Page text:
As the above video shows, bringing an image to life requires the aforementioned driving video, which essentially acts as the input. Mapping the driving video’s facial characteristics to those in the target let the researchers create a “coarse” animation, that they then fill in with details that are “hidden” by the original image. Probably the best example of those hidden details are what’s inside your mouth — seeing your teeth when you smile. Those are filled in along with other “fine details” like removing unnatural shadows, and then you’ve got a still photo that can make the same faces as those in the driving video.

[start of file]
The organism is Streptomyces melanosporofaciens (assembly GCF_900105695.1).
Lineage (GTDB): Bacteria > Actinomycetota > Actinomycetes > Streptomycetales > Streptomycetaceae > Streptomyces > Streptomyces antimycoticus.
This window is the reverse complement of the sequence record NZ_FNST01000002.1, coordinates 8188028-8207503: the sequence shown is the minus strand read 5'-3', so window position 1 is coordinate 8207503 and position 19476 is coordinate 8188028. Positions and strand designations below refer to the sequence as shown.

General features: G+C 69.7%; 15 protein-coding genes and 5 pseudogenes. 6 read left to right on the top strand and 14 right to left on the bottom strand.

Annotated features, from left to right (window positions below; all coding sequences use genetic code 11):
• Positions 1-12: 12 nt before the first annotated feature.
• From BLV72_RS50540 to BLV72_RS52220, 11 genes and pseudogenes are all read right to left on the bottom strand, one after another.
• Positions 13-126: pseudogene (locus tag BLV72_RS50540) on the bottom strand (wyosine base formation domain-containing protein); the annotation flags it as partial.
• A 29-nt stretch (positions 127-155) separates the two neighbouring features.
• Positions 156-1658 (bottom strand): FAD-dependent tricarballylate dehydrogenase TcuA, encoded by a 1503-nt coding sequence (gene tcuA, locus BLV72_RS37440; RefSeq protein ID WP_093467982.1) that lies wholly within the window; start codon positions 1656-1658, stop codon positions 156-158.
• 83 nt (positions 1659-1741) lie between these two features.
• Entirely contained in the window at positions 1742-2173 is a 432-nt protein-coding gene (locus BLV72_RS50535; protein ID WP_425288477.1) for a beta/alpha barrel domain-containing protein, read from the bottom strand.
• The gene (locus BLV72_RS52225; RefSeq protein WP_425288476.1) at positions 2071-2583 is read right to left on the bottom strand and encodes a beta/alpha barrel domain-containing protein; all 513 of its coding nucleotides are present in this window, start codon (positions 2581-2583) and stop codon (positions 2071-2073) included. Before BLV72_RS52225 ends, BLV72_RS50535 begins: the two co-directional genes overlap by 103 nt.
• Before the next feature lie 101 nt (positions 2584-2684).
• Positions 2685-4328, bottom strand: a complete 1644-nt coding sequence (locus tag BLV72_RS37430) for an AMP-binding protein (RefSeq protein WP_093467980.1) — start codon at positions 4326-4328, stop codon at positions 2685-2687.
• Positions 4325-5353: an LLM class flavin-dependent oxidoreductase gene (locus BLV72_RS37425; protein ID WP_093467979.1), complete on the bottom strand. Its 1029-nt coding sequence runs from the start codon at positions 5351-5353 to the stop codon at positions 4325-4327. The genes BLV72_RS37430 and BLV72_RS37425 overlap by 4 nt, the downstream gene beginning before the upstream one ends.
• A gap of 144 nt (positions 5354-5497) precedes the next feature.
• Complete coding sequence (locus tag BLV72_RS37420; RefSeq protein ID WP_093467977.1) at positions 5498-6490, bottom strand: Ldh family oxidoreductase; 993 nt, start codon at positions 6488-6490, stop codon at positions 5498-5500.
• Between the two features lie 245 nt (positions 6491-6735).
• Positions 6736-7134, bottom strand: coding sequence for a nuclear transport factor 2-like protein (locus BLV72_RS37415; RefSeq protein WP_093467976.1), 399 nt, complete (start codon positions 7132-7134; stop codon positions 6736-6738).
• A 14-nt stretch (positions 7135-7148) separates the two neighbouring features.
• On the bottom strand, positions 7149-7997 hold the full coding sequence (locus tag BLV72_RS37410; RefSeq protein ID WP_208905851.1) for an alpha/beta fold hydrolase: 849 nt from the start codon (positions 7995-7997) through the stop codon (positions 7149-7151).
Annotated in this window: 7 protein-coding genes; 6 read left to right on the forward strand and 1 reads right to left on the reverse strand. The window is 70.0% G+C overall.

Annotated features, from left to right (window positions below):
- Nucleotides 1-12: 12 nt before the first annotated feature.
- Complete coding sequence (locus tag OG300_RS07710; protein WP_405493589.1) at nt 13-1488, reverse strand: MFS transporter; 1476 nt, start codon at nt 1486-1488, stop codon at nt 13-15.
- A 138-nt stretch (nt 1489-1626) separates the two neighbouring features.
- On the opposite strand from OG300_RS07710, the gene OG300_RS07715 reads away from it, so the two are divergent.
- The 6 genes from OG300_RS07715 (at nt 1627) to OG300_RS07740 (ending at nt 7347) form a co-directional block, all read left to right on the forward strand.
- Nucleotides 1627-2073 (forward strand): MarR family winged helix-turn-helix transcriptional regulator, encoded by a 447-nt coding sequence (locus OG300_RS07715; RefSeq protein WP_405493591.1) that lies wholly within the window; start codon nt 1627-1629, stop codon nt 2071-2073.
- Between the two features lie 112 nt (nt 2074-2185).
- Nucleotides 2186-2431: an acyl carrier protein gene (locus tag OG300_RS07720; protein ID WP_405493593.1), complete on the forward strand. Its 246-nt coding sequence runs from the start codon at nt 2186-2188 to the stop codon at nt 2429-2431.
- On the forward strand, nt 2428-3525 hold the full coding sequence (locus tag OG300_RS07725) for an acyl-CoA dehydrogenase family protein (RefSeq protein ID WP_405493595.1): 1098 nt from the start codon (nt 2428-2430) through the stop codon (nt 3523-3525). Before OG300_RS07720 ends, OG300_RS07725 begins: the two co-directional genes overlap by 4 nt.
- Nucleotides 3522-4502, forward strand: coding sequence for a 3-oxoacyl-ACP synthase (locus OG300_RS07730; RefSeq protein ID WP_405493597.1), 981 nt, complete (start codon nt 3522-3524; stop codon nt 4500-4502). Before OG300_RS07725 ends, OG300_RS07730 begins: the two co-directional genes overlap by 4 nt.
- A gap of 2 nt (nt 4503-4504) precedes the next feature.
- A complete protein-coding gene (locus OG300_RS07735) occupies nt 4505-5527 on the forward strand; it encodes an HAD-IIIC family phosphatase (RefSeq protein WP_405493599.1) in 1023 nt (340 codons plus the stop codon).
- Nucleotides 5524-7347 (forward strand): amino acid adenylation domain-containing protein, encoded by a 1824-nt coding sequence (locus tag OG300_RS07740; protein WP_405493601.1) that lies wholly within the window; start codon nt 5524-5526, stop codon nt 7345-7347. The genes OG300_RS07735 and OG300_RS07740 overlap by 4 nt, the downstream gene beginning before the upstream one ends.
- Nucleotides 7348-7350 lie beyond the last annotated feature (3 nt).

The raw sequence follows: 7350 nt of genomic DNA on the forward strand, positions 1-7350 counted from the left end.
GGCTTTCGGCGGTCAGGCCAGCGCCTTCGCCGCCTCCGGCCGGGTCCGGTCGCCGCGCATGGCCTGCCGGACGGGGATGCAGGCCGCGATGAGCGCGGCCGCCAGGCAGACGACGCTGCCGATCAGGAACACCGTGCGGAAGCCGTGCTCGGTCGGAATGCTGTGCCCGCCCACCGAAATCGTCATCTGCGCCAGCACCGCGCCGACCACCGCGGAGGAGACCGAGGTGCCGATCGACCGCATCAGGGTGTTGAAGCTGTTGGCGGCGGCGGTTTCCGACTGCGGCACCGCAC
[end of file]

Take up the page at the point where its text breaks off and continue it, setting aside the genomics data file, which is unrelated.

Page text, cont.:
Since Facebook was involved with this project, some real-world applications of this would be letting users actually animate their profile pictures to react to things they see on the social network. Facebook added more reactions to post than the simple “thumbs up” a while ago, and the researchers tested making faces respond with happiness, anger or surprise — just like Facebook’s post reaction options. The results actually look pretty good, although they do feel slightly unnatural. But with a more work and automation, something like this could end up in our Facebook profiles sometime down the line.